Headaches can be irritating and painful, particularly when you experience them long-term without really understanding why. With migraines affecting three times more women than men, headaches can be down to the female hormones, particularly oestrogen. Read on to find out more about hormone headaches and how they could be impacting you, especially if you take a hormonal contraceptive like the pill.
Can the contraceptive pill cause headaches?
Headaches are a common side effect of some contraceptive pills, and this is likely because, as research has shown, headaches and migraines can be linked back to a woman’s hormones. The National Migraine Centre says that around 50% to 60% of women who experience regular migraines can see a pattern between their headaches and their menstrual cycle.
A headache or migraine is most likely to occur in the two days leading up to your period, and then during the first three days of the bleeding. These are sometimes known as menstrual migraines.
Studies have suggested the hormone that’s to blame for an increase in migraines around menstruation is oestrogen. More specifically, it’s a drop in oestrogen levels that may bring hormonal headaches or migraines on. During the menstrual cycle, oestrogen levels fluctuate, but the levels drop significantly as you come to the start of your next cycle (i.e. the first day of your period). This drop can be known as oestrogen withdrawal and has been shown to be a trigger for migraines.
For women who take the combined pill (containing oestrogen), one tablet is taken each day for 21 consecutive days. After this time frame, you will have a week where you don’t take the pill, and this is when you will experience a bleed just like a period. You would then start a new pack of tablets and continue to take those for another 21 days, and the cycle goes on. It’s thought that this seven-day break causes a similar hormonal withdrawal that women who aren’t on contraceptives also experience.
Oestrogen isn’t the only thing that can cause migraines, however. Prostaglandin can also bring on migraines or headaches at the start of a woman’s cycle. This hormone-like lipid compound is at its highest level during the period, especially in women who have very heavy periods, and has been associated with headaches.
Women who take the progestogen-only pill could also experience headaches. It’s generally thought that this is because oestrogen fluctuations will still occur, even though you’re taking a pill that doesn’t contain oestrogen. Headaches are listed as a common side effect of taking Lovima® - a progestogen-only pill. This means that it could affect less than one in 10 women (but more than one in 100 women). The symptoms generally improve over time and may even go away altogether, so keep this in mind if you’re experiencing headaches and have just switched to a new form of contraception.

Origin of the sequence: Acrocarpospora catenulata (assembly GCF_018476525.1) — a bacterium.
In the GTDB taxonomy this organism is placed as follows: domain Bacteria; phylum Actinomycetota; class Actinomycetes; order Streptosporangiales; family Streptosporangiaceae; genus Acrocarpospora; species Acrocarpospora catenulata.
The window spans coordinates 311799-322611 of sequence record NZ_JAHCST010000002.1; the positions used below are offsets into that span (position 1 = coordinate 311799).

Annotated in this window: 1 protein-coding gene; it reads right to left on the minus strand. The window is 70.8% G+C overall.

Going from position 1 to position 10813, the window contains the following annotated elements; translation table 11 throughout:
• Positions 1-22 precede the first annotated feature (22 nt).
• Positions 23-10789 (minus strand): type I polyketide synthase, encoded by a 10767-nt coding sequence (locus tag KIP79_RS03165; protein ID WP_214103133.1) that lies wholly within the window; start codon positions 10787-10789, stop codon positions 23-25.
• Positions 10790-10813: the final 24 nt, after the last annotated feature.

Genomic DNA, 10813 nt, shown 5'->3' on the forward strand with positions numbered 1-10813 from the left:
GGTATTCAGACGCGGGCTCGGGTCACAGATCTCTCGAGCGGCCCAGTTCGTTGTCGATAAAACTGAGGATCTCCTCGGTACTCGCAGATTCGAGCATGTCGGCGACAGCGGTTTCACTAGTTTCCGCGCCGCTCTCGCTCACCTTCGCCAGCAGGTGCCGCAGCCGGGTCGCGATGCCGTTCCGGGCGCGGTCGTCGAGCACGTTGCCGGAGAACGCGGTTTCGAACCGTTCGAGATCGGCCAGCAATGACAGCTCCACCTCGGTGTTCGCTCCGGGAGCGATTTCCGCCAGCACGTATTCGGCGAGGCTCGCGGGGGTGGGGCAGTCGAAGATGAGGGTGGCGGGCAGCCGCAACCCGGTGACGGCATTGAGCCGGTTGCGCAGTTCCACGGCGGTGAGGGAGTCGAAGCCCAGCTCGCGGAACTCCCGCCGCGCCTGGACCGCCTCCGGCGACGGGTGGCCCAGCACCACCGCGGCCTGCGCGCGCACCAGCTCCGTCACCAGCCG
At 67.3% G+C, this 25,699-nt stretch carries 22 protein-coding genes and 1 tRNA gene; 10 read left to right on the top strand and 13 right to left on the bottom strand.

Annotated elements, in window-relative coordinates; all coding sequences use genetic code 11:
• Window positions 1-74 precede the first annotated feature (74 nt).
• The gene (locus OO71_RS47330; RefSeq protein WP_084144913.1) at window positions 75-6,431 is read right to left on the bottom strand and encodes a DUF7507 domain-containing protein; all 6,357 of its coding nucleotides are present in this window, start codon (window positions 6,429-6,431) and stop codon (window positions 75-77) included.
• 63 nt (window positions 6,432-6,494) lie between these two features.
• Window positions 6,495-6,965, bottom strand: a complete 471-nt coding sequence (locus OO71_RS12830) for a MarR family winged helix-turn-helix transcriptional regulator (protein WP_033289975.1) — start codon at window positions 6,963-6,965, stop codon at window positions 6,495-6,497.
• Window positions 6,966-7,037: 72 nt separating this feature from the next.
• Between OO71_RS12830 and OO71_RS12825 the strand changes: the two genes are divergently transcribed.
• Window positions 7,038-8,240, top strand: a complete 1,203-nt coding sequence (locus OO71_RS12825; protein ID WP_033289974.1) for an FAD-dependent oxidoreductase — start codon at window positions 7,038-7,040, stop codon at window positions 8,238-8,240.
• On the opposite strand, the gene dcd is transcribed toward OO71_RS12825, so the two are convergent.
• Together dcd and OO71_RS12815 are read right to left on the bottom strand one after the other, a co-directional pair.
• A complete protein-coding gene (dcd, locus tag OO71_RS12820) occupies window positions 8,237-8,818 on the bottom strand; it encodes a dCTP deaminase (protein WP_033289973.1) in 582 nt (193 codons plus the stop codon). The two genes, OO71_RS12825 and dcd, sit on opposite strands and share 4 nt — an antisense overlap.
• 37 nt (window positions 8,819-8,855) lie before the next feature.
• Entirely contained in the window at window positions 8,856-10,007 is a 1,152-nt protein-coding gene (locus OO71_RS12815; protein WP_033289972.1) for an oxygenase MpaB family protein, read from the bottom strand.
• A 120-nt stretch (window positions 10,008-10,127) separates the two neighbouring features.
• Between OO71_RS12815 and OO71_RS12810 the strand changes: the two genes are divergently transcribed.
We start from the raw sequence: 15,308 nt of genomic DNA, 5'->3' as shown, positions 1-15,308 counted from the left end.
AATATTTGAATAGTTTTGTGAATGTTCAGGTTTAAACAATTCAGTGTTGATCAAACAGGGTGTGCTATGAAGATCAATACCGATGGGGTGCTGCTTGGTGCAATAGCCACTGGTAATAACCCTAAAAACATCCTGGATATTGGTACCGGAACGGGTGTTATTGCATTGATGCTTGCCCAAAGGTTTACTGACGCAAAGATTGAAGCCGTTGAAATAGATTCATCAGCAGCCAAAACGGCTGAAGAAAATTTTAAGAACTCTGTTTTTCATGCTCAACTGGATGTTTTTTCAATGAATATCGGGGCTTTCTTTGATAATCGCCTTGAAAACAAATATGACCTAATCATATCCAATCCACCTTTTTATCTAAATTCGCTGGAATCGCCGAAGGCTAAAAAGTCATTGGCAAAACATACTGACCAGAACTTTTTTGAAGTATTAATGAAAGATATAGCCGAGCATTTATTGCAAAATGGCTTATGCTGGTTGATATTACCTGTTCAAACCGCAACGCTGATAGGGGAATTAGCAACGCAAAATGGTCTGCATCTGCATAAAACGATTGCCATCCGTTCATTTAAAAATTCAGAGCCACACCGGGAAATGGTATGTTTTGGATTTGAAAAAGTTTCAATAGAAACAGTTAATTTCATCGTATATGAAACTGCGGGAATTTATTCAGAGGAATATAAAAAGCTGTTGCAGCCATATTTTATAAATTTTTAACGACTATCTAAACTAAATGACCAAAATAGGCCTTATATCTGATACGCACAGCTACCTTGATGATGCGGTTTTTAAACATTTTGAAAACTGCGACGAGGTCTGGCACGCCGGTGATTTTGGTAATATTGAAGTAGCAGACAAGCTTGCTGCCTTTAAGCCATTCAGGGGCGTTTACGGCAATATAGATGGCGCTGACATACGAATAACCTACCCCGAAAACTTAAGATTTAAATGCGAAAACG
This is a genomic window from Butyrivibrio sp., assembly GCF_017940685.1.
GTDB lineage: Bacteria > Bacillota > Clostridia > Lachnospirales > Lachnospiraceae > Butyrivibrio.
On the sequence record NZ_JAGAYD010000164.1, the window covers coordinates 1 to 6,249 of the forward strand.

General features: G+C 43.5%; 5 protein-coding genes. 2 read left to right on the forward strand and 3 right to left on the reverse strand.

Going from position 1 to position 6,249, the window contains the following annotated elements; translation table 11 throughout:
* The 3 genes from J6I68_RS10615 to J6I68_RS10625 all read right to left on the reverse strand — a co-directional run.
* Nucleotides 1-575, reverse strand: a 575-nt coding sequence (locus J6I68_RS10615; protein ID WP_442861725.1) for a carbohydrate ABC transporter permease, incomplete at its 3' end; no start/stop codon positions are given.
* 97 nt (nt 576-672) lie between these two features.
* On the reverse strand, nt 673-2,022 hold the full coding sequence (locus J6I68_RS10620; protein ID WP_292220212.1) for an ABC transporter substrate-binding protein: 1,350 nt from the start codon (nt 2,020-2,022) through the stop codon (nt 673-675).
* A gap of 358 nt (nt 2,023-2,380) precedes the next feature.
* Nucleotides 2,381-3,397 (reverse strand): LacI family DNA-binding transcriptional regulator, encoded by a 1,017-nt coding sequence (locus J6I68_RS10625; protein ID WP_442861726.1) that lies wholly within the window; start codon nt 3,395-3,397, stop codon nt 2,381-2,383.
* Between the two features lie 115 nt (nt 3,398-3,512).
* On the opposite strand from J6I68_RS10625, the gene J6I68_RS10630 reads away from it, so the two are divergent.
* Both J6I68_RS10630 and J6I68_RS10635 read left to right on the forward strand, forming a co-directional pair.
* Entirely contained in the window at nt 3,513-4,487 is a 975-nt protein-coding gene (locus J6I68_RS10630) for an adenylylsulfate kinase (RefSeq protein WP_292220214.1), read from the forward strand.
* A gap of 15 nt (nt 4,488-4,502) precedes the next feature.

It’s worth noting that using contraception doesn’t necessarily mean you will get headaches. In fact, some women find that their migraines are less severe when they take the contraceptive pill.
Can coming off the pill cause headaches?
You could get headaches when you come off a contraceptive pill because of the drop in oestrogen. This may especially be the case for women who take the combined pill that contains a mix of progestogen and oestrogen. Such headaches are likely temporary, and it may take some time for your body to adjust.
How to treat headaches caused by the contraceptive pill
If you’re experiencing headaches, either due to menstrual migraines, starting a new contraceptive pill or coming off a pill, you may be looking for some ways to treat them. Below, you can find our suggestions. If the headaches persist, you should seek medical advice from a pharmacist or GP.
Take paracetamol or ibuprofen
Paracetamol or ibuprofen can help to reduce the pain of a headache. Take the tablets as recommended by the manufacturer, making sure not to exceed the suggested dose.
If your headaches persist over a longer period of time, you should seek medical advice to find the cause.
Review your contraceptive choice
If you think your choice of contraception may be contributing to your headaches you should speak to your doctor or pharmacist about the alternative options available.
Find the reason for your headaches
Painkillers, such as paracetamol, can help get rid of headaches, but you may wish to
find the actual cause. Keeping a headache diary for at least three months (or three menstrual cycles) could help you to determine whether they’re caused by your hormones or not. You may even wish to keep a food and drink diary, to track whether certain items are triggering your headaches or migraines. Caffeine can be a culprit, as can alcohol, foods containing artificial sweeteners, items containing tyramine (like red wine and soft cheeses) and foods containing Monosodium glutamate (MSG), including processed meats and Chinese food.
Visit your doctor
If you regularly experience migraines or bad headaches, a doctor may be able to prescribe migraine medication to help ease your symptoms. If you think your contraceptive pill is making the headaches worse, you can speak to your doctor about alternatives.